The South Eastern Health and Social Care Trust treat and care for patients with all types of cancer.
Our patients are referred to us after a diagnosis from their GP or from another hospital department. We know that receiving a cancer diagnosis can be an extremely anxious time. Our friendly and compassionate staff have many years experience in helping patients navigate their investigations, diagnosis and treatment.
Every patient that is diagnosed with cancer will have their case discussed by an expert multi-disciplinary team, who will make recommendations on the best course of treatment.
We’ll then discuss this with you, making sure you fully understand each of the options. We will make sure you have access to as much information as possible so that you can make an informed decision.
As part of your treatment plan, you may be offered a number of treatments such as radiotherapy, chemotherapy or surgery. We will also talk to you about monitoring and additional support available to you.
We work closely with the team at the Macmillan Health and Wellbeing Service, who provide support and information for anyone who is, or has been, affected by cancer. We also work alongside the palliative care team to support patients who have symptom control issues or a limited prognosis.
The following pages will tell you all about the clinical cancer services we offer. You can find out more about our specialists and the clinics we run for particular types of cancer on the individual specialty pages:
The acute oncology service advises, manages and supports cancer patients who present to hospital as an emergency.
This could be:
- Patients in whom a first diagnosis of cancer is made in the emergency setting.
- Patients with known cancer who present as an emergency with acute complications of treatment – including radiotherapy or Systemic Anti-Cancer Therapy (SACT) such as chemotherapy and immunotherapy.
- Patients with known cancer who are acutely ill because of the disease itself.
The acute oncology team has Consultant Oncologists and Acute Oncology Nurse Specialists.
Working hours are Monday – Friday 9am – 5pm (excluding weekends and bank holidays)
The acute oncology team will:
- Provide professional support and advice on managing side effects of your cancer treatment.
- Provide expert advice to healthcare professionals looking after you while you are in hospital.
- Keep you and your family/ carers fully informed of the management plan and provide support.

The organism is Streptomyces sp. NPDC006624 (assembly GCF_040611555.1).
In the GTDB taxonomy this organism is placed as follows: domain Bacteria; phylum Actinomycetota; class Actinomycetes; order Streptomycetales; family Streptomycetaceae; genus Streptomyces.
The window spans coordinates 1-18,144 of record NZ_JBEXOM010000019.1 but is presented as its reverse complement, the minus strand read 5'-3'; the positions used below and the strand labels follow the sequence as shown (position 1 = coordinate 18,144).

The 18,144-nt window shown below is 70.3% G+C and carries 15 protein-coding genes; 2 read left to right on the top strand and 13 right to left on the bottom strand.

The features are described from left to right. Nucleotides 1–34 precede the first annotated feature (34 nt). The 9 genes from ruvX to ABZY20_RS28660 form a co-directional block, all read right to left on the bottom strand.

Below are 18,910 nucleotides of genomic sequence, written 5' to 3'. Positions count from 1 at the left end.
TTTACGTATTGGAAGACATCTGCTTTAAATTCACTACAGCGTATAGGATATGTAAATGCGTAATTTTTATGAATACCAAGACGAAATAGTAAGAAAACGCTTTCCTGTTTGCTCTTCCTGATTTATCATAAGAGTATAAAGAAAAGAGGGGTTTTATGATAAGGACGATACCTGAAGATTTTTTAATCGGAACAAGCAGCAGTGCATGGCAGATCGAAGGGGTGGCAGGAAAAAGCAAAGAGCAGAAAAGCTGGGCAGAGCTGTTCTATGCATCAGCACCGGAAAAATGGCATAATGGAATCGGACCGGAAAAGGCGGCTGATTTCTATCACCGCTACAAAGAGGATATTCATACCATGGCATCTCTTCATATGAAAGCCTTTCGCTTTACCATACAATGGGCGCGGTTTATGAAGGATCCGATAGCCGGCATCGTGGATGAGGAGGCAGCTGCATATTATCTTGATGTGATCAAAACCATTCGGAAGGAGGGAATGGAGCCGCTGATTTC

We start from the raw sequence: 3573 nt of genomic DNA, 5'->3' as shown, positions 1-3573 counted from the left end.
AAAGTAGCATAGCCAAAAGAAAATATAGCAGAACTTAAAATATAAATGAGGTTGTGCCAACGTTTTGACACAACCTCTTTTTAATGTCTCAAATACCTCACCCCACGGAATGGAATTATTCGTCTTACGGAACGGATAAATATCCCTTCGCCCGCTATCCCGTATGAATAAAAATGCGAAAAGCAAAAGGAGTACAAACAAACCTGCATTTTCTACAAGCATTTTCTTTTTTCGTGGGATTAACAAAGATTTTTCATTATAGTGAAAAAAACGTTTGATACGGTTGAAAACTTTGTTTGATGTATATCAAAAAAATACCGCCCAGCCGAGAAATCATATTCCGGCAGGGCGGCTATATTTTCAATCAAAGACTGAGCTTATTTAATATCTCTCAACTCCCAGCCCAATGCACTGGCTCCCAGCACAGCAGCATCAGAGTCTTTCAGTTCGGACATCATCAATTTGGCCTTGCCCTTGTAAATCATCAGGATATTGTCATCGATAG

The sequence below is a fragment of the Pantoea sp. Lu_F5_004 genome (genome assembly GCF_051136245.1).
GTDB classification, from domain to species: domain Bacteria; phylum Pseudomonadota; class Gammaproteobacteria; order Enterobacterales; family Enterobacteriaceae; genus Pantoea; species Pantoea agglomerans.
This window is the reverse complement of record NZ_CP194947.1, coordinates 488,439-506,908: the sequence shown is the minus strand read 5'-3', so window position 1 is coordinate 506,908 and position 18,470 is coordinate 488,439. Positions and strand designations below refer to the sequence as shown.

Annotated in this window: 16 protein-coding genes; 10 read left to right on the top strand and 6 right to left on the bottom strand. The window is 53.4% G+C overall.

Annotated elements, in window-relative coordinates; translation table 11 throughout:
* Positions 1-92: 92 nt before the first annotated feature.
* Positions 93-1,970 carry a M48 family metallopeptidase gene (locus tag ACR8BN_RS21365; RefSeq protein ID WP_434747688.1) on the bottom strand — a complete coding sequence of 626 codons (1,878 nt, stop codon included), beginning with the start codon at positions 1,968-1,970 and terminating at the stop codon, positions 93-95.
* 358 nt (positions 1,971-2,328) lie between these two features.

- Help ensure that you only have appropriate tests and investigations.
- Help ensure that you are not kept in hospital longer than is necessary.
- Arrange referrals for you to specialists if needed.
- Communicate with local cancer teams and other hospitals involved in your care.
Following completion of systemic anti-cancer therapy you can still contact the 24 hours helpline if you are
- Within 6 weeks of finishing chemotherapy by contacting the helpline Tel: 07713 082 649
- Within 12 months of completing Immunotherapy by contacting the helpline Tel: 07713 082 649
Sources of further information:
Teenage and Young Adult Service
The TYA offer a dedicated specialist cancer service to young people, their families and professional in Northern Ireland
Every young person diagnosed with cancer in Northern Ireland will be able to avail of specialist care and support, to enable them to live their life to the fullest potential
Who are we?
The Teenage and Young Adult (TYA) is for young people aged 14-24 years with a cancer diagnosis. For the South Eastern Trust, there is one clinical nurse specialist funded by Teenage Cancer Trust and one social worker funded by CLIC Sargent.
When will you see us?
We aim to meet with you following your diagnosis and by working closely with your specialist cancer team, support you from diagnosis and onwards.
What do we do?
We offer psycho-social support for you and your family, provide peer support with group work and residential events and financial support. There are other services available so please just ask!
We can offer guidance about many aspects of your diagnosis and treatment.
If you do not have a keyworker, the clinical nurse specialist can provide this role.
To find out more contact:
Available Monday-Friday 8:30am-5pm
Macmillan Health and Wellbeing Service
The South Eastern Health & Social Care Trust is committed to ensuring that people affected by cancer have access to high quality information and support. Working in partnership with Macmillan Cancer Support we have developed the Macmillan Health and Wellbeing Service to ensure this is the case.